From Vashon Island to the Army
Benjamin Wilson was born on Vashon Island in King County. He attended Vashon elementary school and Vashon High School. Growing up, he longed for adventure, and he dropped out of his last year at Vashon High School to join the army. He enlisted in January 1940 for duty in Hawaii, serving at Schofield Barracks.
On December 7, 1941, when the Japanese attack on Pearl Harbor came, he was a corporal in the 13th Field Artillery. Following the attack he applied for Officer Candidate School and was accepted. Wilson completed the officer training at Fort Benning, Georgia in 1942 and was commissioned a second lieutenant. Although he was anxious to get into combat, he served the entire war stateside in training roles.
In 1945 he resigned his commission and returned to Vashon Island. He found civilian life lacking, so sought to re-enter the army. But the army, having more officers than needed, turned him down. Unable to regain his commission, he enlisted as a private.
The Korean War
Benjamin F. Wilson demonstrated leadership and rose through the enlisted ranks quickly. He completed airborne training and by 1951 was serving as a master sergeant in the 31st Regiment, 7th Infantry Division, fighting in Korea.
On June 5, 1951, his company, I Company, was ordered to take an enemy hill overlooking the Hwachon Reservoir. The enemy on the hill was well entrenched and strongly resisted Company I's attack.
Withering fire pinned the company down, upon which Wilson ran forward into an enemy position, firing his rifle as he moved. He also tossed grenades into the enemy strongpoint and killed four enemy troops manning automatic weapons. The attack platoon followed his lead.
Next, Master Sergeant Wilson led a bayonet charge that killed 27 enemy troops and secured the initial objective. As the American soldiers were establishing a position, the enemy counterattacked.
Master Sergeant Wilson recognized that their position was in danger of being overrun. He jumped into action and in a lone-man charge, routed the attackers. With the counterattack halted, Company I troops fought toward the final objective. They came under intense fire and halted. Wilson ordered the platoon to withdraw while he provided covering fire despite being wounded.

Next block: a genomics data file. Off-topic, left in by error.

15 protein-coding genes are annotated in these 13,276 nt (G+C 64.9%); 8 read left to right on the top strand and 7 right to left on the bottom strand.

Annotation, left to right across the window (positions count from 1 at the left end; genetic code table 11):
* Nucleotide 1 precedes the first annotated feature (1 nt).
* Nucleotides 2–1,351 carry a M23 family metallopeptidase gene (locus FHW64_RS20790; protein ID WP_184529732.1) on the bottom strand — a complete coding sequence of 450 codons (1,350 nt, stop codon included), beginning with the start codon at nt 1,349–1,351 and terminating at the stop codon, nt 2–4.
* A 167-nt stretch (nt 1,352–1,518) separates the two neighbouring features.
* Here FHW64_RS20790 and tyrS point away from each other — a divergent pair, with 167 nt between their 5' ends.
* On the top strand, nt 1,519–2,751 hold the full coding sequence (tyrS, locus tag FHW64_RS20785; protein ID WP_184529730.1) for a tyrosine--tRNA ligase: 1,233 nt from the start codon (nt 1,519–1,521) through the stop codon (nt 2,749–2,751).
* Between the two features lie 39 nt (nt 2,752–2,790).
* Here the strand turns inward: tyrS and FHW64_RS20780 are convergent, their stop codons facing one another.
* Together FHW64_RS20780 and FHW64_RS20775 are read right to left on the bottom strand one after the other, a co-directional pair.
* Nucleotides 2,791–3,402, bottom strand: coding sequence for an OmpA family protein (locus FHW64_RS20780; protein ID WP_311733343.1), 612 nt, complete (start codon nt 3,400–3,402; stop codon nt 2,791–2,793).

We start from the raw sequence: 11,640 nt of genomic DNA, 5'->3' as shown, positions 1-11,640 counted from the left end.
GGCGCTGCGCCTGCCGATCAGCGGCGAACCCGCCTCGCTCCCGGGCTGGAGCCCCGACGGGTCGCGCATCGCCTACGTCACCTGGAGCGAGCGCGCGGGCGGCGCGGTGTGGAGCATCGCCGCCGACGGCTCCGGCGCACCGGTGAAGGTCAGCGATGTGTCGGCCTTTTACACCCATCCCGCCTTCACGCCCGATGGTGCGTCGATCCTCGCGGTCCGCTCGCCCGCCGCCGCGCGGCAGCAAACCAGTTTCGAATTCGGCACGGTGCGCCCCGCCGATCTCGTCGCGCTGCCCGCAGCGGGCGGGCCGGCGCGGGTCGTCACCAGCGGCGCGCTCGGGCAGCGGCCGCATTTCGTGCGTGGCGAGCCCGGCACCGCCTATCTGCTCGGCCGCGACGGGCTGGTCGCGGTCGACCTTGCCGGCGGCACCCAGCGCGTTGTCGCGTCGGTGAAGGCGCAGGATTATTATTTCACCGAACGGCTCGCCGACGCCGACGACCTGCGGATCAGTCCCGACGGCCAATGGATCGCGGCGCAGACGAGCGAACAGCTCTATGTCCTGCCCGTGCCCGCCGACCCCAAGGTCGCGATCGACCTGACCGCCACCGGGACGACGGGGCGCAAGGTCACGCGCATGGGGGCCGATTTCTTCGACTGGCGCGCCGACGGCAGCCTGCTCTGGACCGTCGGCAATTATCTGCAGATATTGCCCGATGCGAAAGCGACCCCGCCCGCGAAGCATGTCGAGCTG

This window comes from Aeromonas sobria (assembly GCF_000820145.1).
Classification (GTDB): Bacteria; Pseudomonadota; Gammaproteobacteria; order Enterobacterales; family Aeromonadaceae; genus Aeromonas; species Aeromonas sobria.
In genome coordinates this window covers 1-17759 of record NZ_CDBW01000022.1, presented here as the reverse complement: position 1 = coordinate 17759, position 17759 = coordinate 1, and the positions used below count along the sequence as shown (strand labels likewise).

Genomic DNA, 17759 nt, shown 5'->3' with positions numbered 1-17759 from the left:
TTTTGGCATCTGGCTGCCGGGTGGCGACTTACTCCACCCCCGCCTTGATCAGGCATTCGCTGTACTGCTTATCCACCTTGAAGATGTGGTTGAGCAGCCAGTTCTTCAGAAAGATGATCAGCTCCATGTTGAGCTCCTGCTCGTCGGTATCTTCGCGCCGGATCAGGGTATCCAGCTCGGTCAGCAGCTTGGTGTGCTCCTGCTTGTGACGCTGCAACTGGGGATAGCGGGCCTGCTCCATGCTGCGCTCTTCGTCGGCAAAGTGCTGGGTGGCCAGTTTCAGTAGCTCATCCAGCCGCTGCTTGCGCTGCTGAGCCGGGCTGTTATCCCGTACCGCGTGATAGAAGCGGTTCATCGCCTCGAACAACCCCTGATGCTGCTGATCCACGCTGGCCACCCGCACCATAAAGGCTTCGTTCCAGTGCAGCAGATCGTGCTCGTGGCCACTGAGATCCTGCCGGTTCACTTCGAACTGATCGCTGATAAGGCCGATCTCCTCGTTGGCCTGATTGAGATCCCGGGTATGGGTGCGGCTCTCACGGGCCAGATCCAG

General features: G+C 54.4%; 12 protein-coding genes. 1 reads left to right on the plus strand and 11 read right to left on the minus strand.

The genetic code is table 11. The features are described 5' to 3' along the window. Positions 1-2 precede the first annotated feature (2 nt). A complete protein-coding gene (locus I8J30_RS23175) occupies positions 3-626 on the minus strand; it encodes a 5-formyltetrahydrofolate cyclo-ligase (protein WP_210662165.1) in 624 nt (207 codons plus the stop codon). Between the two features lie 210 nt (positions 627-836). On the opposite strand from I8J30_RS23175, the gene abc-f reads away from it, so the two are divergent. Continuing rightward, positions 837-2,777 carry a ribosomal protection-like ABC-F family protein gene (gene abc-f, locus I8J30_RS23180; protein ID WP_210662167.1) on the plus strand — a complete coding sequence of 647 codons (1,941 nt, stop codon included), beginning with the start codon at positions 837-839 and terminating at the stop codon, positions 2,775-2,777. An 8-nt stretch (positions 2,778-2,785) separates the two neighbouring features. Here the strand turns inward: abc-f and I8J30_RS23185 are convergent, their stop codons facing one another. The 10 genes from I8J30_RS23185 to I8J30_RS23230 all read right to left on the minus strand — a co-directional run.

Another counterattack struck and he fought it hand-to-hand. When an enemy soldier wrenched his rifle from his hands, Wilson then attacked with his entrenching tool (a small collapsible shovel that soldiers carried on their belts). He caused additional enemy casualties.
He returned to his unit and, despite a second wound, directed their evacuation. His delaying effort enabled the platoon to safely withdraw, which saved lives. Master Sergeant Wilson refused medical assistance until everyone had safely evacuated.
Four days later and under similar circumstances at Nodong-ni, he led multiple attacks on enemy positions. Again, he engaged in hand-to-hand combat. For this action, he would be awarded the Distinguished Service Cross.
On November 15, 1951, Benjamin F. Wilson was commissioned a second lieutenant. By the time the war ended, he had two Purple Hearts and a Silver Star.
Medal of Honor
On September 7, 1955, President Dwight D. Eisenhower awarded Wilson the Medal of Honor at a ceremony at Lowry Air Force, located at Denver, Colorado. It was one of very few awards made outside Washington, D.C. President Eisenhower was in Denver at Fitzsimmons Hospital recovering from a heart attack. Attending the ceremony was First Lieutenant Wilson’s wife, mother, and son. At the time of the award he was serving as assistant inspector general at Redstone Arsenal, Alabama.
In November 1954 he was promoted to captain. The next year he had advanced infantry schooling before an assignment to Germany. In 1958 he was assigned to Fort Lewis and he shared his knowledge of combat skills with the troops. In March 1959 he was made a planner for maneuvers at Yakima Training Center. The Yakima training exercise was code named “Dry Hills” and involved maneuvers over a large area.
Wilson retired as a major on October 30, 1960.
After the Army
He returned to Washington and tried insurance sales, which he found unfulfilling. He then went to work with the Veteran’s Administration in Seattle, working with disabled veterans. He moved to Los Angeles with the Veteran’s Administration and in 1978 started building a sailboat.
In 1980 he sailed to Hawaii and to American Samoa. Two years later he moved to Hawaii and lived on his 49-foot sailboat, named the Ginseng. He continued his career at the Veteran’s Administration, retiring in 1986. He died in 1988 and was buried in Honolulu at the National Memorial Cemetery of the Pacific, known as the Punchbowl.
Remembering Benjamin F. Wilson
Benjamin Wilson was active in the Congressional Medal of Honor Society. He promoted national efforts supporting veterans and Medal of Honor recipients. In 1968 he served as its executive vice president and was instrumental in bringing the society convention to Seattle.
The Joint Base Lewis McChord fitness center on Lewis North (formerly North Fort Lewis) is named in his honor.